Scipsy

You probably know Edward Anthony Jenner (1749-1823), he was an English scientist that observed that farmers who caught cowpox (a disease similar to smallpox but much less virulent) while working with cows were known not to catch smallpox, and he thought there had to be a causal connection. He developed a theory, and he tested it, and he was right, in fact, he developed the smallpox vaccine (the first successful vaccine).
He was a scientist, and he was clever, and his theory is the product of his intelligent use of the scientific method.
He saved human lives, a lot. 
"What evidence is there that all of it isn’t wrong?"
Science works.

You probably know Edward Anthony Jenner (1749-1823), he was an English scientist that observed that farmers who caught cowpox (a disease similar to smallpox but much less virulent) while working with cows were known not to catch smallpox, and he thought there had to be a causal connection. He developed a theory, and he tested it, and he was right, in fact, he developed the smallpox vaccine (the first successful vaccine).

He was a scientist, and he was clever, and his theory is the product of his intelligent use of the scientific method.

He saved human lives, a lot. 

"What evidence is there that all of it isn’t wrong?"

Science works.

Long term progression of changing global surface temperatures anomalies (1888-2008) and Global land-ocean temperature index (1880-2010). (via NASA/2)

[…] research findings about sex differences have been distorted and exploited by nonscientists to an extraordinary degree—perhaps second only to research on weight loss. Beginning with the wildly popular 1992 book Men Are from Mars, Women Are from Venus, public discourse has been saturated with faulty factoids about men, women, boys, and girls that have settled deeply into society’s collective understanding of gender roles. From education and parenting to corporate leadership and marital harmony, so-called scientific findings about the male and female brain have been used to validate various stereotypical practices that are discriminatory to both sexes.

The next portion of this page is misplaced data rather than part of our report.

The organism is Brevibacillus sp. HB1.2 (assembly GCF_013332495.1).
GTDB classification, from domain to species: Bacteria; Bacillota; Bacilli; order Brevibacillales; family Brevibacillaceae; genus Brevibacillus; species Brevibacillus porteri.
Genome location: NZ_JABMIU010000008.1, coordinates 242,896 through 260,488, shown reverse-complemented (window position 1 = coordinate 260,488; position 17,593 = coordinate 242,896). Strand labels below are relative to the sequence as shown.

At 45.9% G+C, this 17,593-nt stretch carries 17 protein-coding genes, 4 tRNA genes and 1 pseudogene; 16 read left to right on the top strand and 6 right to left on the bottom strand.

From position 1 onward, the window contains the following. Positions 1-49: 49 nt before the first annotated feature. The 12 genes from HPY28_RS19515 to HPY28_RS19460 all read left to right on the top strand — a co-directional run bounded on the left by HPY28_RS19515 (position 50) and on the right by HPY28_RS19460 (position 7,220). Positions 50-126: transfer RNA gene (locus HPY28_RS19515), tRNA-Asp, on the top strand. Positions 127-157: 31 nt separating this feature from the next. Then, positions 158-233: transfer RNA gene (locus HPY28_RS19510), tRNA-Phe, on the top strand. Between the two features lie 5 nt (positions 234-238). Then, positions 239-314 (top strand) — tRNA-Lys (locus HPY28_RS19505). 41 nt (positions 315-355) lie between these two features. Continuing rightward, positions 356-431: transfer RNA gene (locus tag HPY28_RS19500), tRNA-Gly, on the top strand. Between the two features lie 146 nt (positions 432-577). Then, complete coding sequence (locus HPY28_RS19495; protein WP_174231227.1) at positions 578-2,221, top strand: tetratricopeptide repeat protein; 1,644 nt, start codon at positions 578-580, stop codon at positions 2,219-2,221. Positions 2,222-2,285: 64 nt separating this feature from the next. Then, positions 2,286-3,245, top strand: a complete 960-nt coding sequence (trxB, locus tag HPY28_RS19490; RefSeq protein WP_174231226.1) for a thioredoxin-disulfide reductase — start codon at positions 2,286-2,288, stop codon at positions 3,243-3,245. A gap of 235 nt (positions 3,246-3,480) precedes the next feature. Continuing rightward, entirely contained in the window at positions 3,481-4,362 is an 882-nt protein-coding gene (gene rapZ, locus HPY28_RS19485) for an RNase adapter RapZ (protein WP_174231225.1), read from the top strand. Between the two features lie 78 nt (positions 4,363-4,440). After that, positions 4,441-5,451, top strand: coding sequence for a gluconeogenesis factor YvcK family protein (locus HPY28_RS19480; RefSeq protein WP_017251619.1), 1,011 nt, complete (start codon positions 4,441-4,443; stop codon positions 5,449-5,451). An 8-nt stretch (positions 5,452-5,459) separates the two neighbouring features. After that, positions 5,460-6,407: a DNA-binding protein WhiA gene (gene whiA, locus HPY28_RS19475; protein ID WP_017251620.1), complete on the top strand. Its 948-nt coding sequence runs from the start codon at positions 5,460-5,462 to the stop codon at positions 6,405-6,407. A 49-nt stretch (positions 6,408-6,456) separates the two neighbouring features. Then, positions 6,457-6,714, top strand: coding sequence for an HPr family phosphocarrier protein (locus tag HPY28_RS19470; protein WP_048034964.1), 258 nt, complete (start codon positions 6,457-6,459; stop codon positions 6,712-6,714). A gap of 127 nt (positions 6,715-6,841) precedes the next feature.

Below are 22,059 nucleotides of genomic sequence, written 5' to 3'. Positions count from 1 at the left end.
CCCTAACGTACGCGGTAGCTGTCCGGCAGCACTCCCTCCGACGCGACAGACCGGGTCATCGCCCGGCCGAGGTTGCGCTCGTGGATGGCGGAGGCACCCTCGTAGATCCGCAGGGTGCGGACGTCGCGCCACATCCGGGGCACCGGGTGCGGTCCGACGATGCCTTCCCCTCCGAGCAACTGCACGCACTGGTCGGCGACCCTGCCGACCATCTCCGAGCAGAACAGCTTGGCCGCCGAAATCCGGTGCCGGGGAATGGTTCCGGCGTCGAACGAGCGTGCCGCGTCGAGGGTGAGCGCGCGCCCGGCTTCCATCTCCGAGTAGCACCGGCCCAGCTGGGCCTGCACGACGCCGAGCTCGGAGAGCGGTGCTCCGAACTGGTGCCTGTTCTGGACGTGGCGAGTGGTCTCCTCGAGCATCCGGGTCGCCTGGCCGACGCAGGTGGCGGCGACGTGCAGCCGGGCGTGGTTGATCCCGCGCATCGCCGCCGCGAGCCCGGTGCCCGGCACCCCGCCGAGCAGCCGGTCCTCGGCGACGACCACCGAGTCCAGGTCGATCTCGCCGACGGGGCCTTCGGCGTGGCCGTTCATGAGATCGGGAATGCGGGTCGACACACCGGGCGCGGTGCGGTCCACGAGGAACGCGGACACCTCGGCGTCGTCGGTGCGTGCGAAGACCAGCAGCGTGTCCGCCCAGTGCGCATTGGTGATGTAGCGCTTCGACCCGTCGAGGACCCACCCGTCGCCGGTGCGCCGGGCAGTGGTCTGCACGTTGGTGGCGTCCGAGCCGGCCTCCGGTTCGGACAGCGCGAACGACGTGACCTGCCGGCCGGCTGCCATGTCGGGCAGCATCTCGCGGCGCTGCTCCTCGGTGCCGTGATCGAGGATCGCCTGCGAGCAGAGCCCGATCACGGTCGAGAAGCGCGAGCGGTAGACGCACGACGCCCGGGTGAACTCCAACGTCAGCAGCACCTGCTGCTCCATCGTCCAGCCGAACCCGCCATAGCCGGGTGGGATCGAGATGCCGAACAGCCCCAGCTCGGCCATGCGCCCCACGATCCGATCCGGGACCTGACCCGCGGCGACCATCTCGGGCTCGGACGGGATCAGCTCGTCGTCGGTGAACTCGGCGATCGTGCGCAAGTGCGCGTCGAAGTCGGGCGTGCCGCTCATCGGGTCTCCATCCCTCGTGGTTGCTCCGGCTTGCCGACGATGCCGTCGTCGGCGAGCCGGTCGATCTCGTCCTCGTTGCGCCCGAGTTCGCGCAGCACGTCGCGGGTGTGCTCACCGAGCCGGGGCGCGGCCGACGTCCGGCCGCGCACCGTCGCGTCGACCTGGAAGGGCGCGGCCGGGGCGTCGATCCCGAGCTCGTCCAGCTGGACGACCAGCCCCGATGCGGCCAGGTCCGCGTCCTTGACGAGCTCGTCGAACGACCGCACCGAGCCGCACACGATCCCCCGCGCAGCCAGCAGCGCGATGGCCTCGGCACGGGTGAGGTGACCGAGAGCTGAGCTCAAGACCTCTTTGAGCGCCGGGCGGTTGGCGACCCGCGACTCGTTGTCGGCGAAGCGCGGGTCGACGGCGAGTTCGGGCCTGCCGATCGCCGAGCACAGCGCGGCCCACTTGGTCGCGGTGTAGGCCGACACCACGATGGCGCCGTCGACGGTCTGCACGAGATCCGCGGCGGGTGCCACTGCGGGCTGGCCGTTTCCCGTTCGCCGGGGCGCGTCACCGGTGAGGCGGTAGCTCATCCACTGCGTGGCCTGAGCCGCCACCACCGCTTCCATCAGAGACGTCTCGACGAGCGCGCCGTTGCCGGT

The Trouble with Sex Differences (2011) by Lise Eliot 

[…] popular portrayals of sex differences in the brain are riddled with claims that are highly extrapolated, misinterpreted, or just made up but are nonetheless used to justify the differential treatment of boys and girls in school or men and women in the workplace. If educators or corporate consultants extolled similar stories about neural differences between blacks and whites, scientists would be quick to expose their flaws. Somehow, exaggerated claims about sex differences are more culturally acceptable, but the misuse of research to validate stereotypes of any sort is dangerous, so neuroscientists need to exert more care in presenting the true magnitude and multiple causes of sex differences in the brain and behavior. […]

The notion that sex differences in the brain, because they are biological, are necessarily innate or fixed is perhaps the most insidious of the many public misunderstandings on this topic. Neuroscientists know that, in the absence of proof of genetic or hormonal influence, any sex difference in adult neural structure or function could be shaped through experience, practice, and neural plasticity. […]


carlzimmer:

“The first two Earth-sized exoplanets found by Kepler are shown here in comparison to Earth and Venus. Kepler-20e has a diameter of 6,900 miles, meaning it is 0.87 times the size of Earth and 0.92 times the size of Venus. Kepler-20f has a diameter of 8,200 miles, meaning it is only 3 percent larger than Earth. They are part of a five-planet system orbiting the star Kepler-20. All five would fit within the orbit of Mercury in our solar system.”  —From Harvard

carlzimmer:

The first two Earth-sized exoplanets found by Kepler are shown here in comparison to Earth and Venus. Kepler-20e has a diameter of 6,900 miles, meaning it is 0.87 times the size of Earth and 0.92 times the size of Venus. Kepler-20f has a diameter of 8,200 miles, meaning it is only 3 percent larger than Earth. They are part of a five-planet system orbiting the star Kepler-20. All five would fit within the orbit of Mercury in our solar system.”  —From Harvard